Question How to decrease latency with Satellite (Xplornet) Internet?

Jul 16, 2019
1
0
10
0
I am in the country working and I have noticed that the Satellite Internet is extremely slow. It works for FB and Youtube, but not for gaming (which I average 600-1,200 Ping). Below is the information about my connection speed and type:

VPS.net says the following:

min: 614 ms
avg: 699.6 ms
max: 868 ms
median: 654.5 ms

Speedtest.net says the following:

Download Speed: 20-36 MB
Per-Second
Upload Speed: 1 MB Per-Second
Xplornet

I realize that my latency is far too slow for online gaming, but is there a work-around? Can I decrease it? Is there any conceivable way to do this?

I read this on Wikipedia:

Reducing satellite latency

--------------------------------

Much of the slowdown associated with satellite Internet is that for each request, many roundtrips must be completed before any useful data can be received by the requester.[35] Special IP stacks and proxies can also reduce latency through lessening the number of roundtrips, or simplifying and reducing the length of protocol headers. Optimization technologies include TCP acceleration, HTTP pre-fetching and DNS caching among many others. See the Space Communications Protocol Specifications standard (SCPS), developed by NASA and adopted widely by commercial and military equipment and software providers in the market space.

--------------------------------

It seems that there are possibilities, but I do not know how to do so myelf.
 
You need a magical device that can bypass the speed of light. Your problem is distance, the satellites are very far away and it takes time to go all the way up and come all the way back.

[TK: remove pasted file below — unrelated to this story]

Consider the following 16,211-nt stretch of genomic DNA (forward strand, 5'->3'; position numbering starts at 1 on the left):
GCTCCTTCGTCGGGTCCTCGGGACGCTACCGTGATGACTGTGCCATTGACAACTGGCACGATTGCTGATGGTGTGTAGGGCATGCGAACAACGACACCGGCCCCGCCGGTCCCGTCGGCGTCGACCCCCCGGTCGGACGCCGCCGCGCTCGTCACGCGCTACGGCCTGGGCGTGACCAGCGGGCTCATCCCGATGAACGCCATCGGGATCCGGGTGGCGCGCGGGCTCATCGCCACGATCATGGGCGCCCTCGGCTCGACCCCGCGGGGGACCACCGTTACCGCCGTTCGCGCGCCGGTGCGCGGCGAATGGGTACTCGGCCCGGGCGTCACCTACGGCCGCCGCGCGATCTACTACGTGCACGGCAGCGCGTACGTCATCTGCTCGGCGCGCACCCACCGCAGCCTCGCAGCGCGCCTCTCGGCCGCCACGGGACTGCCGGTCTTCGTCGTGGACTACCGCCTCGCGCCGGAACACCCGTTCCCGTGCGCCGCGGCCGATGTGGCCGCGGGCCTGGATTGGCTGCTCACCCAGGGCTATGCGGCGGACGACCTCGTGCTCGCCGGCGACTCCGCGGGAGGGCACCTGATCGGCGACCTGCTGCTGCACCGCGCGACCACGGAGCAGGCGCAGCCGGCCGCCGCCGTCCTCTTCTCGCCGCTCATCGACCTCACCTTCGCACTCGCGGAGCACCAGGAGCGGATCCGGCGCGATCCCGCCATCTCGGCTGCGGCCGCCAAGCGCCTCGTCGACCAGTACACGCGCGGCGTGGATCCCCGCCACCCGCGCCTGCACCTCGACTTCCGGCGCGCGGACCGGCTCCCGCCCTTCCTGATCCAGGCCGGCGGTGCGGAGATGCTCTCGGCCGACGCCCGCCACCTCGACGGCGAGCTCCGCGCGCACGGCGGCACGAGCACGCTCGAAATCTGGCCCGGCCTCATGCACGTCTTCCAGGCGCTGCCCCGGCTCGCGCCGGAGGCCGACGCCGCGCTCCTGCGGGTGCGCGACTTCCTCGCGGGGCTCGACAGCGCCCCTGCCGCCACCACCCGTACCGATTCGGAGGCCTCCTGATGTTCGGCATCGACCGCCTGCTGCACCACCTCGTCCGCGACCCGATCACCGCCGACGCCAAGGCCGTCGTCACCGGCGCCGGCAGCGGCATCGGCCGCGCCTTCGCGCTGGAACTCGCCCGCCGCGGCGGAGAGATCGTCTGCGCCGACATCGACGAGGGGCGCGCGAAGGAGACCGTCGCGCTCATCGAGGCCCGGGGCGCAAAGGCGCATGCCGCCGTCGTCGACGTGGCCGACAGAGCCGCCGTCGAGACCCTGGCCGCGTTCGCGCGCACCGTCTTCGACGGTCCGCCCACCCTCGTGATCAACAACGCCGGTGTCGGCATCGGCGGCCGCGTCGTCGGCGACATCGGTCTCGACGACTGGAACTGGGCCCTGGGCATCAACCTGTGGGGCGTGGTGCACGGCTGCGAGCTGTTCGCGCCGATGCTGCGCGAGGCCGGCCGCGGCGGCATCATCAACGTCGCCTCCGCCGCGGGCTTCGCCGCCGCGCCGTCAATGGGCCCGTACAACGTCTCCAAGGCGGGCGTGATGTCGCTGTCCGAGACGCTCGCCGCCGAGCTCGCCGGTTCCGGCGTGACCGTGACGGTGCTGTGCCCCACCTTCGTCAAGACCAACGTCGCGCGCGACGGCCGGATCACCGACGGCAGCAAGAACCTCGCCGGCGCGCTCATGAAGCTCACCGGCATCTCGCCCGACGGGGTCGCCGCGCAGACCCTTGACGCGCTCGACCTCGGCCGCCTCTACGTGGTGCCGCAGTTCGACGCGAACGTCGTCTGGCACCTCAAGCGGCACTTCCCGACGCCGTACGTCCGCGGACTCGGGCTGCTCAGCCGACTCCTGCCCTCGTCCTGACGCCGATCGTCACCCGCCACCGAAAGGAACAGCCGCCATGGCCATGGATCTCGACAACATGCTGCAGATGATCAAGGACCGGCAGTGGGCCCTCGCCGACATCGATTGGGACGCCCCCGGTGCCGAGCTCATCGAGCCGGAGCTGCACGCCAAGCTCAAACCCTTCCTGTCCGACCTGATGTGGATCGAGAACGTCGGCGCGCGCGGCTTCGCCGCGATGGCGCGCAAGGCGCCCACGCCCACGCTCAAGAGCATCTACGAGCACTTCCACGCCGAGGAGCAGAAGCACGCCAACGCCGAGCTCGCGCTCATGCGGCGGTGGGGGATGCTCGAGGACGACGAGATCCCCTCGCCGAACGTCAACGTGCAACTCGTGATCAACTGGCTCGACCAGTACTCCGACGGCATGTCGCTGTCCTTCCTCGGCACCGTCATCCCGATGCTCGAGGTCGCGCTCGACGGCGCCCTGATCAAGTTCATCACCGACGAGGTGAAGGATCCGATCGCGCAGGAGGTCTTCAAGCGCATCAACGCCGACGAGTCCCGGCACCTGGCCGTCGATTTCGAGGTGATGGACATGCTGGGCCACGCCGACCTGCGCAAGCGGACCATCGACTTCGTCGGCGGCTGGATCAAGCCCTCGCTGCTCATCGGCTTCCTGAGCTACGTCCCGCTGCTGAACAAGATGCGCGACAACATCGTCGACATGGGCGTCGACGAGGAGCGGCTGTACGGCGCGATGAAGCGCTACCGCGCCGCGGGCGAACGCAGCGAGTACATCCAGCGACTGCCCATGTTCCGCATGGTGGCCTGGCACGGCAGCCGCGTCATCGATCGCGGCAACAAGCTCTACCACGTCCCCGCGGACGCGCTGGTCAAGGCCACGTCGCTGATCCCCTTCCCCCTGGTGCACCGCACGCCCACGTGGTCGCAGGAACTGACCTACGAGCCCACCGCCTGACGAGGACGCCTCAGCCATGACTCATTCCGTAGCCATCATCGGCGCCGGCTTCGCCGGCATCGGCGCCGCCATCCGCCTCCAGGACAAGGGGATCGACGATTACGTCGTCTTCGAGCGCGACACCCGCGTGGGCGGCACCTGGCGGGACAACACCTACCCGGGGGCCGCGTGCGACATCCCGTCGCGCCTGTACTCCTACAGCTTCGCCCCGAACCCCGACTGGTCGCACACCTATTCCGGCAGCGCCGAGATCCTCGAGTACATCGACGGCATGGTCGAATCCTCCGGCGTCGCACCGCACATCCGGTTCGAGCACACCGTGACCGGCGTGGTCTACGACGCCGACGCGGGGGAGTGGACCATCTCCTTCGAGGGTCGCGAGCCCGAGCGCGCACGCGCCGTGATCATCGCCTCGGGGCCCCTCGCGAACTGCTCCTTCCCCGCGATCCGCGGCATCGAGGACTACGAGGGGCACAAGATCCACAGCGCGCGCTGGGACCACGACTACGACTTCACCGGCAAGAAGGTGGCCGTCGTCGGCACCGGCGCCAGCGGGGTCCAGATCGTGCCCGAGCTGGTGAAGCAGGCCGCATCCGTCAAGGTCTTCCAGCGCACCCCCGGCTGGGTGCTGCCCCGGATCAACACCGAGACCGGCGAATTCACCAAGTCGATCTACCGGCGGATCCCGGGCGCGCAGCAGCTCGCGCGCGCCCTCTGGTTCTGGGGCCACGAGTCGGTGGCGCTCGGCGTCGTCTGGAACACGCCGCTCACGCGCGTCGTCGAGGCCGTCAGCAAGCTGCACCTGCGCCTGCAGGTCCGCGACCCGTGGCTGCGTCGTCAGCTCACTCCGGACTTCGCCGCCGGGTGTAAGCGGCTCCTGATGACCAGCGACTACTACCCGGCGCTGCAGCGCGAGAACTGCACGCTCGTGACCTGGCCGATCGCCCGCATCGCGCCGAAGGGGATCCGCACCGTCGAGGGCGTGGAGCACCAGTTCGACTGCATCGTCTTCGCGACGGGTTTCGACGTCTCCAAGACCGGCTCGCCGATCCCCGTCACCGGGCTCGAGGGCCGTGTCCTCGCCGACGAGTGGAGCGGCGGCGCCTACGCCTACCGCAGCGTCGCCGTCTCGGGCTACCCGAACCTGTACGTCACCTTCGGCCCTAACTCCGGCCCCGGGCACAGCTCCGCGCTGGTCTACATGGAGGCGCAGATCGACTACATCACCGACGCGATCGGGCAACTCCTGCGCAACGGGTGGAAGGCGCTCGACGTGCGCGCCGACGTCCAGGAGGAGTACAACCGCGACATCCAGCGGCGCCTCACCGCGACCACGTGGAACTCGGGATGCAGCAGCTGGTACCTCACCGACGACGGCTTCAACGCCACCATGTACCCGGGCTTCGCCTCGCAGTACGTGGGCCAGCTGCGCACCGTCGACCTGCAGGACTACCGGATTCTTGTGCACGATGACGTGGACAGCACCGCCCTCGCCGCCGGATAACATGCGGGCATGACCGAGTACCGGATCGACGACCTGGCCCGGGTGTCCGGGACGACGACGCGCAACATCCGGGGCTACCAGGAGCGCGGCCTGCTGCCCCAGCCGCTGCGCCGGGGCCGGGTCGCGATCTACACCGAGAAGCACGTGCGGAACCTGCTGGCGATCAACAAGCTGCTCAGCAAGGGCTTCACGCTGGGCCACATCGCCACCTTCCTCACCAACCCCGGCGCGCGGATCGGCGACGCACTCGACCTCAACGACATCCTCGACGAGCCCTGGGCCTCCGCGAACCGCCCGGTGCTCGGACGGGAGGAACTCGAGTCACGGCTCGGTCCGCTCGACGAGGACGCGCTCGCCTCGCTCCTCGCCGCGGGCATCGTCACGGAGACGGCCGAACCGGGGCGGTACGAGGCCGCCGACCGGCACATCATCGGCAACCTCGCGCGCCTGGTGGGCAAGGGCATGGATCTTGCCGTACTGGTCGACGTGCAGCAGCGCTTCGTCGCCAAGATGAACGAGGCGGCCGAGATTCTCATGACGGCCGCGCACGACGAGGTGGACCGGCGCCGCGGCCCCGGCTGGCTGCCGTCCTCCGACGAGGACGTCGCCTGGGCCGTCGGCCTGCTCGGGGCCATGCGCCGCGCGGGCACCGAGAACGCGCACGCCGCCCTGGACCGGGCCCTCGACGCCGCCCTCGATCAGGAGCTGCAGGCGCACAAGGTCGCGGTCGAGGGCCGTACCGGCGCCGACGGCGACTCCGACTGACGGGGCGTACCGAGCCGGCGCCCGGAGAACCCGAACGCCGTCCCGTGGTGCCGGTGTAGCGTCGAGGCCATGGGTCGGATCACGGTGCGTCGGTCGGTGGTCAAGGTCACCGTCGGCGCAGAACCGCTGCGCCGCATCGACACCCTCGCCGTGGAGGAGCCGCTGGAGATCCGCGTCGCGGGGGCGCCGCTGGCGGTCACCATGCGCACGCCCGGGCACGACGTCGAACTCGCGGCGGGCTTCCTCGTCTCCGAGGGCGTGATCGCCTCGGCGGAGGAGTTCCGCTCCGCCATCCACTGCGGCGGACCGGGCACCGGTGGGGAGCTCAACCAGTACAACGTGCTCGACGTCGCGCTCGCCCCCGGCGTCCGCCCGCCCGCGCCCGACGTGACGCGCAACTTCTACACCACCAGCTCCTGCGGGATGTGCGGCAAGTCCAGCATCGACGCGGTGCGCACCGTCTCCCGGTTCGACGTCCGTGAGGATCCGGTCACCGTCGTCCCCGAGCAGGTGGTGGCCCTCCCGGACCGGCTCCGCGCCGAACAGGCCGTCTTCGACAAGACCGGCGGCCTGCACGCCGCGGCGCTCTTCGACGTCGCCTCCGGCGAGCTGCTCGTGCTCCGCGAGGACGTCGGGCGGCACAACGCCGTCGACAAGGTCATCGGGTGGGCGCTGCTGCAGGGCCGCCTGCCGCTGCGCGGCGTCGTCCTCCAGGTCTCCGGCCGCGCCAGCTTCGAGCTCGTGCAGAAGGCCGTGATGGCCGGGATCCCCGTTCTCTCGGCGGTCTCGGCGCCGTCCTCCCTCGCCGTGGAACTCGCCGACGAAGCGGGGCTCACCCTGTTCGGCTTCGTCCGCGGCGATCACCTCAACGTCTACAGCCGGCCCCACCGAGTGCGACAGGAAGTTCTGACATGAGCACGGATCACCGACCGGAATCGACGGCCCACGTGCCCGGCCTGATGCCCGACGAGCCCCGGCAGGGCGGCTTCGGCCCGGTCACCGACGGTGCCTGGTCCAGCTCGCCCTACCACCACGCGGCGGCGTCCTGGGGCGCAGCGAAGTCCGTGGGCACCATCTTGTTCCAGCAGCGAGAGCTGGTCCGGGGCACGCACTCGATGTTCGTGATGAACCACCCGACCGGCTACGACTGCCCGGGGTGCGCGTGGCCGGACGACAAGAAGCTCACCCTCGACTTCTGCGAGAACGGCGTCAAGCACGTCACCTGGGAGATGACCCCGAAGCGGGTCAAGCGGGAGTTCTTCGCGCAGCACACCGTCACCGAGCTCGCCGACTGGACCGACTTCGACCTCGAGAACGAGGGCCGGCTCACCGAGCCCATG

Your download tests show your PC is already doing some of the tricks you mention. Lets say data transfer works like ping does and sends only single packets and waits for the response. So if you send a maximum size packet of 1500 BYTES..ie 12000bits. you could send about 2 of those per second. So you download speed would only be 24kbits/second. So to get faster the sever will send multiple packets without waiting for a response. To get speeds in the 20-36mbit range it has to be sending close to 1000 maximum size packets without waiting. There are a couple problems with this. It will cause large issues if one or more of those data packets get damaged, it will take a long time relatively for your machine to tell the server and have the data re transmitted. The second problem is web surfing uses many small files. The contention never has time to really get up to full speed before it has to wait for you to ask for the next file or web page.

The reason youtube works is it sends buffered data...ie it does not wait to see if you received it before it sends more. This trick does not work for anything that is "live". This is why you can hear the lag if you use something like skype and video conferencing has huge lag, you used to see it all the time when you saw reporters on tv using a satellite to talk back. Game work very similar they can not buffer traffic to get past the delays so you see the high latency in the games.
 
The only thing I can think of is reducing TCP/IP window size to the minimum? so quick ACK is achieve. Am really talking out of my behind here, since I never played with this before.

Surely you are not the first user having this issue, somebody done something with it, IF FEASIBLE. Isn't there a large gaming community forum out there?

But like Bill says, don't expect miracle improvement, I know they use low orb sat now, not those old geosync, long distance 3 seconds latency but still it depends how many sat the vendor is using.
 
They actual increase the window size so you can send 1 ack for a bunch of packets. If you decease the window size you send 1 ack per packet so you must wait the round trip time for each piece of data.

This was fixed quite a few years ago when they increased the maximum window size from 65k bytes to 16mbyte, but this is one of the key causes of bufferbloat. Then again bufferbloat helps everything except games.
 

ASK THE COMMUNITY